Charlie Strong seemed disappointed during the second week of the Texas Longhorns' fall camp, and from the sound of it, he had every right to feel that way.
"During preseason camp, there are going to be days where you hit a wall, and you're just going to have to push through it. Just mentally, you have to have some toughness to you. Today we hit that wall and we weren't able to push through it," Strong said following practice. "When there are bad days, there are bad days from the coaching staff. We, ourselves, did not do a good job of pushing the guys and getting them prepared."
Strong's disappointment from practice was evident during his press conference. He was to the point and very clear that this team is not good enough to not be pushing it every practice.
"We're not a good enough football team to waste days. We only have so many opportunities, and we have to take full advantage of the opportunities," Strong said. "The first week was good because everybody was fresh and new. But here comes the second week and the battles begin. The mental battle, the physical battle, they're still trying to finish up school. But it's all about them, and putting in a good day's work."
With the poor practice behind them, the Longhorns are wrapping up Week 2 of fall camp. Unfortunately for Texas fans, Week 2 had some bad news on the injury front.
Quarterback Miles Onyegbule suffered a torn ACL injury and will miss the 2014 season. Tight end Greg Daniels will get a knee scope and will miss the first game of the season, but Strong said he is hopeful of getting Daniels back at some point.
Tight end has been a somewhat non-existent position for the Longhorns for many years. But Strong has made it clear that will not be the case moving forward.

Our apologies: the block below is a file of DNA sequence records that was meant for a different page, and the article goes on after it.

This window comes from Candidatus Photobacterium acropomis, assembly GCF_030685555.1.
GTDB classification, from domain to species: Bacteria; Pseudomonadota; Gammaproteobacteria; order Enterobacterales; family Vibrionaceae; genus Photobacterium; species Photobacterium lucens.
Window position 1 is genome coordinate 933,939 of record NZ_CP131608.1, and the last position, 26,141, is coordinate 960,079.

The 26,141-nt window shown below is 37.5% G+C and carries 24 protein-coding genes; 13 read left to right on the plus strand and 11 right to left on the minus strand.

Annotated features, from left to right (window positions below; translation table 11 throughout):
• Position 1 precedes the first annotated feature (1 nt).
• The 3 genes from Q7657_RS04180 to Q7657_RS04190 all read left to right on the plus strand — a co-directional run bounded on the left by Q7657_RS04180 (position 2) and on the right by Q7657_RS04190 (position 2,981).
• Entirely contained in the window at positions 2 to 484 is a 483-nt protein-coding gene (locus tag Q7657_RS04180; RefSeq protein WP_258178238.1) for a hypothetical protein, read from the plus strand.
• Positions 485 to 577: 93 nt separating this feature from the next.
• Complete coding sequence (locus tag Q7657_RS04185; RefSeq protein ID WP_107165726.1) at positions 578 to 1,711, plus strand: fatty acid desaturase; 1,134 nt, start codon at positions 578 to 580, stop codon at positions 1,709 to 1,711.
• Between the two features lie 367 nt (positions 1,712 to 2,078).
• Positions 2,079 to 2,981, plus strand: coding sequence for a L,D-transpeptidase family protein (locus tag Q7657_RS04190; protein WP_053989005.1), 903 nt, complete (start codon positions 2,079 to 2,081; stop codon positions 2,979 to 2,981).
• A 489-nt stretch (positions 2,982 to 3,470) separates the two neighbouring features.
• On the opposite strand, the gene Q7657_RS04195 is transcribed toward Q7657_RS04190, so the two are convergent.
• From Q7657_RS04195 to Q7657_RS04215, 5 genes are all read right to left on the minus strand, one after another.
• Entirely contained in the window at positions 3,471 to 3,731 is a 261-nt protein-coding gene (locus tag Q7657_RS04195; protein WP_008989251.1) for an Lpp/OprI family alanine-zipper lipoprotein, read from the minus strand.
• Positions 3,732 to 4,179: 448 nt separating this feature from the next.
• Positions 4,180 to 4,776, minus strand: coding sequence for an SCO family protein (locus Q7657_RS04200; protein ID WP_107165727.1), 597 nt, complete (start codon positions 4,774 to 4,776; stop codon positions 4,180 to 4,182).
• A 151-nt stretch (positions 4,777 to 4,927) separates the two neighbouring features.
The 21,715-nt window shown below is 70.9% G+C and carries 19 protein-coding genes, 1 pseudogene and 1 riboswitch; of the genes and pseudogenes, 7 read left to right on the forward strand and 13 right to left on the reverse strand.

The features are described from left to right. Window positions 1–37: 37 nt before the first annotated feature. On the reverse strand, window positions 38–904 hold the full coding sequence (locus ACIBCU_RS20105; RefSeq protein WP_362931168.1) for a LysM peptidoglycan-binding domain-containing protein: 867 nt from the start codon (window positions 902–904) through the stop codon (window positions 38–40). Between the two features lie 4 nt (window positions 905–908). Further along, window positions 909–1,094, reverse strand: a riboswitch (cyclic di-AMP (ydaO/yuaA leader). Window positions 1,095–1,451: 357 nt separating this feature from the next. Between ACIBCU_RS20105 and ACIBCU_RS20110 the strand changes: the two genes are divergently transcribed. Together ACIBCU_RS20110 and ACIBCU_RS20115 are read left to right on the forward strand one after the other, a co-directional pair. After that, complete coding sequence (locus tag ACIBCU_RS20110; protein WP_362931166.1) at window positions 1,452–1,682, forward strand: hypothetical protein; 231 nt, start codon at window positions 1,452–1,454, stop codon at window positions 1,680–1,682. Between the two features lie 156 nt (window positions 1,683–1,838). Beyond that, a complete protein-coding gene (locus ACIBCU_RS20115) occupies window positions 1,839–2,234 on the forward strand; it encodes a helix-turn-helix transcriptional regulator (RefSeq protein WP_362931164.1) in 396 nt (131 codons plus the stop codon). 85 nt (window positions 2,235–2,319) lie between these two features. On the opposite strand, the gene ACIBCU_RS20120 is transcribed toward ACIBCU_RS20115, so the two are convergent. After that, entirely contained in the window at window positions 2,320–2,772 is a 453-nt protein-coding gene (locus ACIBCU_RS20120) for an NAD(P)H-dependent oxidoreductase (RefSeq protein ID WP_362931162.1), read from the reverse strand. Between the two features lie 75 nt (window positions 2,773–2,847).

"The tight end position is a very critical position in our team and within our offense because there are different sets and different formations that we use," Strong said. "A tight end is a very valuable player. We're just going to have to sit down and see what candidates we have to move there."
Without Daniels, the Longhorns still have M.J. McFarland, Geoff Swaim and Blake Whiteley as tight end options.
McFarland is the most experienced of the group, and has played in a career-total 23 games, with four starts, and he registered eight receptions for 125 yards and one touchdown in 2012. He did not catch any passes in 2013 and was mainly involved in special teams because Swaim took over a lot of the starting role.
Swaim played in all 13 games in 2013, with nine starts, and caught three passes for 14 yards. Whiteley, meanwhile, was the first signee of the Strong era. He transferred from Arizona Western Community College, where he caught eight passes for 67 yards and two touchdowns.
Wide receiver Jaxon Shipley is still not practicing after he suffered a hamstring injury during the first fall practice of the season. There is no timetable set for his return, but the Longhorns desperately need him back in the mix to lead the receiving core.